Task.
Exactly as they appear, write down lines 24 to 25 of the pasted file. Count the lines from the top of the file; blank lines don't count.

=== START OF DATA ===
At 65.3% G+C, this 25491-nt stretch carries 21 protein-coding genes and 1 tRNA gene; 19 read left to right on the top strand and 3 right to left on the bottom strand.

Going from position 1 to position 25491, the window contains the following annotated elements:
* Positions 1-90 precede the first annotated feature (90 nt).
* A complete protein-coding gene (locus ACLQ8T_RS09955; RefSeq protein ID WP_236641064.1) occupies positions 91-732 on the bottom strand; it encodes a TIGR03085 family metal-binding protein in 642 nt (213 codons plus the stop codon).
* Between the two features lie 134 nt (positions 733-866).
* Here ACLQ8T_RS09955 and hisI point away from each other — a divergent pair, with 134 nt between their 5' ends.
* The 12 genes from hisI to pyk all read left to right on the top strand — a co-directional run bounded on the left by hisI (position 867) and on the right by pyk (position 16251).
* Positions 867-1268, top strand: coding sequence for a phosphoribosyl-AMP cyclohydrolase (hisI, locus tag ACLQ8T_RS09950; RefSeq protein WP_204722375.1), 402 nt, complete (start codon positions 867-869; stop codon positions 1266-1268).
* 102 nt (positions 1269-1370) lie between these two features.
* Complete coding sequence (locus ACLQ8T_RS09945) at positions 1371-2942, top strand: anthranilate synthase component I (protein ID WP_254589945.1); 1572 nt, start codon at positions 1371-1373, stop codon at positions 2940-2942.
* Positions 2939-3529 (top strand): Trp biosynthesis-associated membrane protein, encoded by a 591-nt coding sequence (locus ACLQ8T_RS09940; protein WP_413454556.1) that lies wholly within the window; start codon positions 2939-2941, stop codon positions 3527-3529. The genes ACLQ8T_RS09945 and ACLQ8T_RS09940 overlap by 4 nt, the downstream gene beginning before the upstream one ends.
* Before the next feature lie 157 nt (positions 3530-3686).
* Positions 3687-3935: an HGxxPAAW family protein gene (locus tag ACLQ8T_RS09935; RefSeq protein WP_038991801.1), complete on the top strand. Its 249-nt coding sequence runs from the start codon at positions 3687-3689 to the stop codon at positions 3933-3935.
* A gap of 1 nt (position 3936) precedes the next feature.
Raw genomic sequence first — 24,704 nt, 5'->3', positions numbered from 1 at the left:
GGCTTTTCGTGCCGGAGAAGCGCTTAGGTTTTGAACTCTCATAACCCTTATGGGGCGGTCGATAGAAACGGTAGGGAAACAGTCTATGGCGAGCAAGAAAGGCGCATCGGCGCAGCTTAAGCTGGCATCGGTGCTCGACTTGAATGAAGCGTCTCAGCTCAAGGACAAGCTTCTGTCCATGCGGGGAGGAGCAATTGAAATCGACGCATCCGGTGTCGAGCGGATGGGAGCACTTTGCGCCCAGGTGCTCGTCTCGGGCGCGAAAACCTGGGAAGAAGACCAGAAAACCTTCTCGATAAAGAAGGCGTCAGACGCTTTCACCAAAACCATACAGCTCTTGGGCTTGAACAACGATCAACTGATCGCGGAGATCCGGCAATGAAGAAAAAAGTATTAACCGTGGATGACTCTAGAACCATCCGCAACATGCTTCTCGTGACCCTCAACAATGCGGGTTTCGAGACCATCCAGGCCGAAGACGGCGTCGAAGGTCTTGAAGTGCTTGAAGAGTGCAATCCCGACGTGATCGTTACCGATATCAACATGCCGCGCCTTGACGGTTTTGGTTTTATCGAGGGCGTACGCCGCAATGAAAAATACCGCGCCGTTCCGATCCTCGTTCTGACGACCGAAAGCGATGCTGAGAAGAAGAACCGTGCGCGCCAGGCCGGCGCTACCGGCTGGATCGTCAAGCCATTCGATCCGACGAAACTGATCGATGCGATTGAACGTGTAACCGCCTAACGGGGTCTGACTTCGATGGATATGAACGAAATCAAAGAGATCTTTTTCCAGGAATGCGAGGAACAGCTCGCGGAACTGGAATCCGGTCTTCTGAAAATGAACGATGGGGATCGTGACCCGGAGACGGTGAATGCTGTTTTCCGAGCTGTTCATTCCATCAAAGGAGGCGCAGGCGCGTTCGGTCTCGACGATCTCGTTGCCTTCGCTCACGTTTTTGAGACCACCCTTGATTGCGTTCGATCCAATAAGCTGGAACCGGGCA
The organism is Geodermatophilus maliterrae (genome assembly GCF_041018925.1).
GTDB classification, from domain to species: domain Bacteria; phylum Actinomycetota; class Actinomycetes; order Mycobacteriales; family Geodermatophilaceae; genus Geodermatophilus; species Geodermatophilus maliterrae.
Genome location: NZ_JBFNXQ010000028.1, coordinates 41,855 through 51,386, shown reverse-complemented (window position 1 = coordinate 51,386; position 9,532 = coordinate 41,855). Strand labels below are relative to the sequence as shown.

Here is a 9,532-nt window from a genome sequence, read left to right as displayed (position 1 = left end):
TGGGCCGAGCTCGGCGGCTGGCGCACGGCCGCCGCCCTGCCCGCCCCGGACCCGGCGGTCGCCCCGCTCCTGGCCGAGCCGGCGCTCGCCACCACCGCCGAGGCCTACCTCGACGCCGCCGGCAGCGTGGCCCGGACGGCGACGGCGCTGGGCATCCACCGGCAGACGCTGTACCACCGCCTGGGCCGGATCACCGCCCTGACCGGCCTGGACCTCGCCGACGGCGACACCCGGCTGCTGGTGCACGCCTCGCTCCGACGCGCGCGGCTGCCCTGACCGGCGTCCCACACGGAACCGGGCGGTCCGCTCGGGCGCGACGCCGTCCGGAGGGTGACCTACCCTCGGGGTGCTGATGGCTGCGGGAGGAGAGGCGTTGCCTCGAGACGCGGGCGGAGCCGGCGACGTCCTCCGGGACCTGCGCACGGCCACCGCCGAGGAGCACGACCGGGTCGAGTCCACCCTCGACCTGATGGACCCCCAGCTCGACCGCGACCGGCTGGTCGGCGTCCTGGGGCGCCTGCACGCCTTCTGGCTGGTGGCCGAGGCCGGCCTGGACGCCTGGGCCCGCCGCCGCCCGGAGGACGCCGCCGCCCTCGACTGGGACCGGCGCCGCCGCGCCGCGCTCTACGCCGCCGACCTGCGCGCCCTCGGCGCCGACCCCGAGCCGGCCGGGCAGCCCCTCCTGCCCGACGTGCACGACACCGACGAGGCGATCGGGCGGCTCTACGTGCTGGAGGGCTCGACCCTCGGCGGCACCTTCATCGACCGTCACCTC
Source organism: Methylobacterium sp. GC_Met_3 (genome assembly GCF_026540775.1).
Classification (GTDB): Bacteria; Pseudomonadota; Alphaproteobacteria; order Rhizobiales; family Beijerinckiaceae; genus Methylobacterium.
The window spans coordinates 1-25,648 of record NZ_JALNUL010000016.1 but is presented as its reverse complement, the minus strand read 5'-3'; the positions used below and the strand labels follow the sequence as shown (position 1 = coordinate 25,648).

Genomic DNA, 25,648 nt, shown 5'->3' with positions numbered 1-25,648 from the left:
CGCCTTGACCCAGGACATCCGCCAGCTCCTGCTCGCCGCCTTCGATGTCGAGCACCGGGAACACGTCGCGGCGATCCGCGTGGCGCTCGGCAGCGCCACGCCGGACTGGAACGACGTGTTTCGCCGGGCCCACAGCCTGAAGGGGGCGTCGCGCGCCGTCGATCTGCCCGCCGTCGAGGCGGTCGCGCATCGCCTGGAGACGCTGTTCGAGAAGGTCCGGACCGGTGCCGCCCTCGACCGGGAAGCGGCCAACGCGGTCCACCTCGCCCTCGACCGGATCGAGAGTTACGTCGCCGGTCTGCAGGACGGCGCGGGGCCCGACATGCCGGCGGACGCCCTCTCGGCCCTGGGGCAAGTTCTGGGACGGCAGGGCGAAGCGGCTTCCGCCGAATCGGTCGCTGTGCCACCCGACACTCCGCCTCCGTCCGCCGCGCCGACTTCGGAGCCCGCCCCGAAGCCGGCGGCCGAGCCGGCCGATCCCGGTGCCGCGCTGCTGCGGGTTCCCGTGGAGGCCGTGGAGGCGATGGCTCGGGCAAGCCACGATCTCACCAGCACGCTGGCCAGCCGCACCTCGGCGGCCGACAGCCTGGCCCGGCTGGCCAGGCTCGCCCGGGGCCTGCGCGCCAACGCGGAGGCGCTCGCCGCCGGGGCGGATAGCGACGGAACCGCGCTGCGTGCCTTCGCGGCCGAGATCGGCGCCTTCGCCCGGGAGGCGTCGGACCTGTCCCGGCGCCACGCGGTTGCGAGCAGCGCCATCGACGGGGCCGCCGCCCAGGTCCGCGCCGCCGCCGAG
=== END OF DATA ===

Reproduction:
The window spans coordinates 1-25,648 of record NZ_JALNUL010000016.1 but is presented as its reverse complement, the minus strand read 5'-3'; the positions used below and the strand labels follow the sequence as shown (position 1 = coordinate 25,648).

Genomic DNA, 25,648 nt, shown 5'->3' with positions numbered 1-25,648 from the left: